More sea lions found dead with shotgun wounds in Seattle area
At least eight sea lions have washed up dead with bullet holes this fall in the Seattle area. The latest was found Sunday on Vashon Island.
On Tuesday, X-ray images confirmed it was another aquatic victim of a shotgun blast.
Five other sea lions have washed up with bullet wounds in West Seattle, and two on the Kitsap Peninsula.
Officials with the National Oceanic and Atmospheric Administration are asking the public for help investigating the crimes. They declined to say whether they have any suspects yet.
Some sea lions are shot each year, but this is an exceptionally high number, according to the Seal Sitters Marine Mammal Stranding Network. The volunteer group says the high season for sea lion shootings, December through Februrary, corresponds with the return of spawning salmon and the fishermen who chase them.
Male sea lions migrate up to the Pacific Northwest each fall after leaving their rookeries off Southern California.
NOAA spokesperson Michael Milstein said 16 sea lions have been found dead this year in Washington, including the eight known to have been shot. Just four had been found dead at this time last year.
Seals and sea lions have proliferated in Washington waters in recent decades, and some fishermen say the state needs to start going after them to save endangered orcas.
The marine mammals — and some fishermen — are all competing for the same chinook salmon to eat.
While the population of southern resident killer whales has been dwindling, populations of harbor seals and California sea lions have boomed in Puget Sound.
Their population explosion has led to conflicts with other fish-eaters, including humans and killer whales.
"We’ve seen Steller sea lions probably quadruple in number in my area, easily," Makah tribal chair Nate Tyler told Gov. Jay Inslee’s killer whale task force earlier this year. "We have footage, fishing in the ocean, where there’s 90 sea lions on one boat. I don’t know how much fish one sea lion eats per day. That’s what the killer whales are fighting for."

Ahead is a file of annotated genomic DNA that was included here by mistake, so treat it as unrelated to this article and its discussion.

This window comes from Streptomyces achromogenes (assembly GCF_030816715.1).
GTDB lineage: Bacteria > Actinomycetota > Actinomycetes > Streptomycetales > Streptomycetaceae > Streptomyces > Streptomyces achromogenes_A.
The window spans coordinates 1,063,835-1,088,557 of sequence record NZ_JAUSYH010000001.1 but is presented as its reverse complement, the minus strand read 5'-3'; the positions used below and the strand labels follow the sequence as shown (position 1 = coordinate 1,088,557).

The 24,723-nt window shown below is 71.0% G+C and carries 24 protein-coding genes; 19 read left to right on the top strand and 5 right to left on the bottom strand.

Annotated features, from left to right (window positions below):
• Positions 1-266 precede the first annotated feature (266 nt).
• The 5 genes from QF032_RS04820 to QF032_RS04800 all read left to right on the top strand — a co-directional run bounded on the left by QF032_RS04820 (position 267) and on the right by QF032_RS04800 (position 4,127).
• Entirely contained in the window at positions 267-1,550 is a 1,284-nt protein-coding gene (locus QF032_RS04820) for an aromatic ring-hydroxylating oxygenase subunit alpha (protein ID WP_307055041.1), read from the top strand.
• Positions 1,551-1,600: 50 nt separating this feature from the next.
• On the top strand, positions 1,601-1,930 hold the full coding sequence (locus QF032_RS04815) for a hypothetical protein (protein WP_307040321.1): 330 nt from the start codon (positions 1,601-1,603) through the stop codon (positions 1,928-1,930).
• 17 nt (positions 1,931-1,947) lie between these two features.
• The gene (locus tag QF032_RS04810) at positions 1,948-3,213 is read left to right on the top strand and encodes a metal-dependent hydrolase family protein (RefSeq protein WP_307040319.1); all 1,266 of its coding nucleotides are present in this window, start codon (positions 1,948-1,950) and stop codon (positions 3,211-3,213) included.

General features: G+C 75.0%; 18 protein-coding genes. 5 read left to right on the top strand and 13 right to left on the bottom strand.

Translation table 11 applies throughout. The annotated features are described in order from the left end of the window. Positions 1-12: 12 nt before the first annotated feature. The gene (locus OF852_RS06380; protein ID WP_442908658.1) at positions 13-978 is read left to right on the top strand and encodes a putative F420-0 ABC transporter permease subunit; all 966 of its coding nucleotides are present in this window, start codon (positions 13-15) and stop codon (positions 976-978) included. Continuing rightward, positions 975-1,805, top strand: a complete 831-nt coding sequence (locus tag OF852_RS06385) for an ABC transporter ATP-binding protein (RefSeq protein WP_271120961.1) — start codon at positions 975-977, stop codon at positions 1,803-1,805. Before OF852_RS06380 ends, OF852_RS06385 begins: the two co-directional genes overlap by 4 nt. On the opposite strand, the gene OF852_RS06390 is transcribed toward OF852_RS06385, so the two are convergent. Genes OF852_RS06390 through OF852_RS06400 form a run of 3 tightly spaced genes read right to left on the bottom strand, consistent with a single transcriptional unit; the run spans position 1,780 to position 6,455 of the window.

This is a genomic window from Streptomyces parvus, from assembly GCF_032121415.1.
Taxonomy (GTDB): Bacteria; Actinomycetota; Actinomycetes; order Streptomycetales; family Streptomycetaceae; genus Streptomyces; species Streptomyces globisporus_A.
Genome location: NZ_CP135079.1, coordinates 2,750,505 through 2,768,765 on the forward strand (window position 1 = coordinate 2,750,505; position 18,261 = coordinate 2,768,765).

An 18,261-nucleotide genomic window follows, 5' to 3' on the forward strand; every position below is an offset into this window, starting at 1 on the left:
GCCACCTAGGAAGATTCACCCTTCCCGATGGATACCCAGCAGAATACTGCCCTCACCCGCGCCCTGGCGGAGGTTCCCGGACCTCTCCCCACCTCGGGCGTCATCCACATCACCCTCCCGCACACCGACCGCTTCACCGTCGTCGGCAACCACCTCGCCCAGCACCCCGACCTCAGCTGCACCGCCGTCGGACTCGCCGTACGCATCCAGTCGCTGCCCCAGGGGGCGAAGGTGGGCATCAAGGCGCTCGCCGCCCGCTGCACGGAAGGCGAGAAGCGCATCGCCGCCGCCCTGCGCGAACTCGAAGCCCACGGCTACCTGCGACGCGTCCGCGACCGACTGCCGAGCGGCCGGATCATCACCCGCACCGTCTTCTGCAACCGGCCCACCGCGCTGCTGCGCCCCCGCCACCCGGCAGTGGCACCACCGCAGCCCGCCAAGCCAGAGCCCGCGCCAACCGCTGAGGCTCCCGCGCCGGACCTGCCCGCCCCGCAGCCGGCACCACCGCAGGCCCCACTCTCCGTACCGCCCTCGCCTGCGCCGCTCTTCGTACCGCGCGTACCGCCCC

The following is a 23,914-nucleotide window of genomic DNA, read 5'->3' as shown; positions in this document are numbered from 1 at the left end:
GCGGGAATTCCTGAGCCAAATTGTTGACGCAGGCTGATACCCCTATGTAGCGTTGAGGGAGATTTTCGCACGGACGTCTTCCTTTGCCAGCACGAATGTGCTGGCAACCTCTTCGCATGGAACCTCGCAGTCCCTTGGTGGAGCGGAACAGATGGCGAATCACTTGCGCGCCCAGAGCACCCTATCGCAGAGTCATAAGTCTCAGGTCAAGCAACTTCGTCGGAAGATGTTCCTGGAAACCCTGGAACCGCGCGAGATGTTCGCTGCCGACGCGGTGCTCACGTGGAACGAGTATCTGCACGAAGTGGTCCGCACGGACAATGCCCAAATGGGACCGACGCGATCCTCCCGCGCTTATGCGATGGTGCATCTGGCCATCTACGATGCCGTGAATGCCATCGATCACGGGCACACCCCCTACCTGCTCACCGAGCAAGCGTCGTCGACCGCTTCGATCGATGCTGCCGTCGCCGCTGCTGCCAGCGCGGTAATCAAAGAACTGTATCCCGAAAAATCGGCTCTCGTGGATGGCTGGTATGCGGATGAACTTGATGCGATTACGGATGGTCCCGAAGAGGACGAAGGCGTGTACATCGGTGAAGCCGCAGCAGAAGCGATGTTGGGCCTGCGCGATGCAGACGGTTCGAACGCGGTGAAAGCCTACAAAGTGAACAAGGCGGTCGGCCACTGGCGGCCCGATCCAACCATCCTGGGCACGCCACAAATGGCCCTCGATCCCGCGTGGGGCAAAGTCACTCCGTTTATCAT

Seals and sea lions ate nearly 700 tons of Puget Sound chinook salmon in 2015, up from 75 tons in 1970, according to a study led by NOAA scientists.
The study, published last year in the Canadian Journal of Fisheries and Aquatic Sciences, found that the seals and sea lions caught twice as much chinook salmon as orcas did in 2015 — and about six times more than humans did.
Harbor seals ate much more salmon than the two species of sea lions (California and Steller) did.
Killing a seal or sea lion — or any marine mammal — violates the federal Marine Mammal Protection Act. Penalties can include up to $28,520 in fines and a year in prison.
Federal regulators have authorized states to remove or kill sea lions at the Bonneville Dam on the Columbia River and at Oregon’s Willamette Falls, where sea lions have been observed preying on threatened runs of chinook salmon and steelhead.
Gov. Inslee’s orca task force recommended removing more sea lions from the lower Columbia River to reduce their consumption of chinook salmon.
In Puget Sound and the Washington coast, the task force called only for more study of how much food seals and sea lions are taking out of the mouths of orcas.
According to the Canadian Journal of Fisheries and Aquatic Sciences study, harbor seal populations in Puget Sound mushroomed from 2,000 in 1970 to 15,000 in 1999 and fell back to 7,500 by 2015.
Despite that drop, Puget Sound still has some of the world’s densest populations of harbor seals.
“If we’re going to deal with the seals and sea lions, we’ve got to understand, yeah, it’s going to be ugly, but things are going to have to be managed,” Ron Garner with the recreational fishing group Puget Sound Anglers told the governor’s orca task force at its Anacortes meeting.
Biologist Michael Weiss with the Center for Whale Research said proposals to cull harbor seals were “scapegoating an entire species of animal.”
Weiss said transient killer whales — which eat seals, not fish, unlike salmon-eating resident orcas — were controlling seal populations. He said we should let mammal-hunting transient whales keep doing their thing: eating the small, flippered mammals that compete for food with the endangered orcas.